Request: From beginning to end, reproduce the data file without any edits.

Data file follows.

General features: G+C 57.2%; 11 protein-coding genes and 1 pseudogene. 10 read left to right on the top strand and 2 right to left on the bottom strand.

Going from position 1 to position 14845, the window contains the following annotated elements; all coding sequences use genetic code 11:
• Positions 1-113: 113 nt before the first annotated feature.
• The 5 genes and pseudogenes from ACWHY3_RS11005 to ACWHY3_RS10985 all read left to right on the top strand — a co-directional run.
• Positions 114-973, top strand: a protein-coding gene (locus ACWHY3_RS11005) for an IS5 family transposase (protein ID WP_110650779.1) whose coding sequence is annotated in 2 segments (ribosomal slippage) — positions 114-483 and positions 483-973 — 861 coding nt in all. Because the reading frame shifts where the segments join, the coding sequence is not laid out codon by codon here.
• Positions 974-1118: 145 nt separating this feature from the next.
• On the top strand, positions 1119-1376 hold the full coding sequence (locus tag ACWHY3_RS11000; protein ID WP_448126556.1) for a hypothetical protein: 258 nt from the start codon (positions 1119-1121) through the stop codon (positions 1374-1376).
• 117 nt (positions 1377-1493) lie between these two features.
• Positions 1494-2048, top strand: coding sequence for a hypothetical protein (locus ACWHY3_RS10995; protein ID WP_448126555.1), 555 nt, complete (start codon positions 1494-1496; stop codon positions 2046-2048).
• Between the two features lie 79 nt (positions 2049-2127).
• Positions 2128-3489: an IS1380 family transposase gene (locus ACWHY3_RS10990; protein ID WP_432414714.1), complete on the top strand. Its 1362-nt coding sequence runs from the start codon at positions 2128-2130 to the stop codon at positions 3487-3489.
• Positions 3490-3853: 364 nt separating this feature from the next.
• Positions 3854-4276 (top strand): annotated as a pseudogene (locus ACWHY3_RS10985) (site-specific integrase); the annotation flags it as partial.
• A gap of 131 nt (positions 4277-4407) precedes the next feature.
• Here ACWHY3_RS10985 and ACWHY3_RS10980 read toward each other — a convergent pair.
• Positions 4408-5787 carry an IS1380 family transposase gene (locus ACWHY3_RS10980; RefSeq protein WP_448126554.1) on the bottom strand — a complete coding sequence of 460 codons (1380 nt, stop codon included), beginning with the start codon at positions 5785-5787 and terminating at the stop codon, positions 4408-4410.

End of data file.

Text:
General features: G+C 57.2%; 11 protein-coding genes and 1 pseudogene. 10 read left to right on the top strand and 2 right to left on the bottom strand.

Going from position 1 to position 14845, the window contains the following annotated elements; all coding sequences use genetic code 11:
• Positions 1-113: 113 nt before the first annotated feature.
• The 5 genes and pseudogenes from ACWHY3_RS11005 to ACWHY3_RS10985 all read left to right on the top strand — a co-directional run.
• Positions 114-973, top strand: a protein-coding gene (locus ACWHY3_RS11005) for an IS5 family transposase (protein ID WP_110650779.1) whose coding sequence is annotated in 2 segments (ribosomal slippage) — positions 114-483 and positions 483-973 — 861 coding nt in all. Because the reading frame shifts where the segments join, the coding sequence is not laid out codon by codon here.
• Positions 974-1118: 145 nt separating this feature from the next.
• On the top strand, positions 1119-1376 hold the full coding sequence (locus tag ACWHY3_RS11000; protein ID WP_448126556.1) for a hypothetical protein: 258 nt from the start codon (positions 1119-1121) through the stop codon (positions 1374-1376).
• 117 nt (positions 1377-1493) lie between these two features.
• Positions 1494-2048, top strand: coding sequence for a hypothetical protein (locus ACWHY3_RS10995; protein ID WP_448126555.1), 555 nt, complete (start codon positions 1494-1496; stop codon positions 2046-2048).
• Between the two features lie 79 nt (positions 2049-2127).
• Positions 2128-3489: an IS1380 family transposase gene (locus ACWHY3_RS10990; protein ID WP_432414714.1), complete on the top strand. Its 1362-nt coding sequence runs from the start codon at positions 2128-2130 to the stop codon at positions 3487-3489.
• Positions 3490-3853: 364 nt separating this feature from the next.
• Positions 3854-4276 (top strand): annotated as a pseudogene (locus ACWHY3_RS10985) (site-specific integrase); the annotation flags it as partial.
• A gap of 131 nt (positions 4277-4407) precedes the next feature.
• Here ACWHY3_RS10985 and ACWHY3_RS10980 read toward each other — a convergent pair.
• Positions 4408-5787 carry an IS1380 family transposase gene (locus ACWHY3_RS10980; RefSeq protein WP_448126554.1) on the bottom strand — a complete coding sequence of 460 codons (1380 nt, stop codon included), beginning with the start codon at positions 5785-5787 and terminating at the stop codon, positions 4408-4410.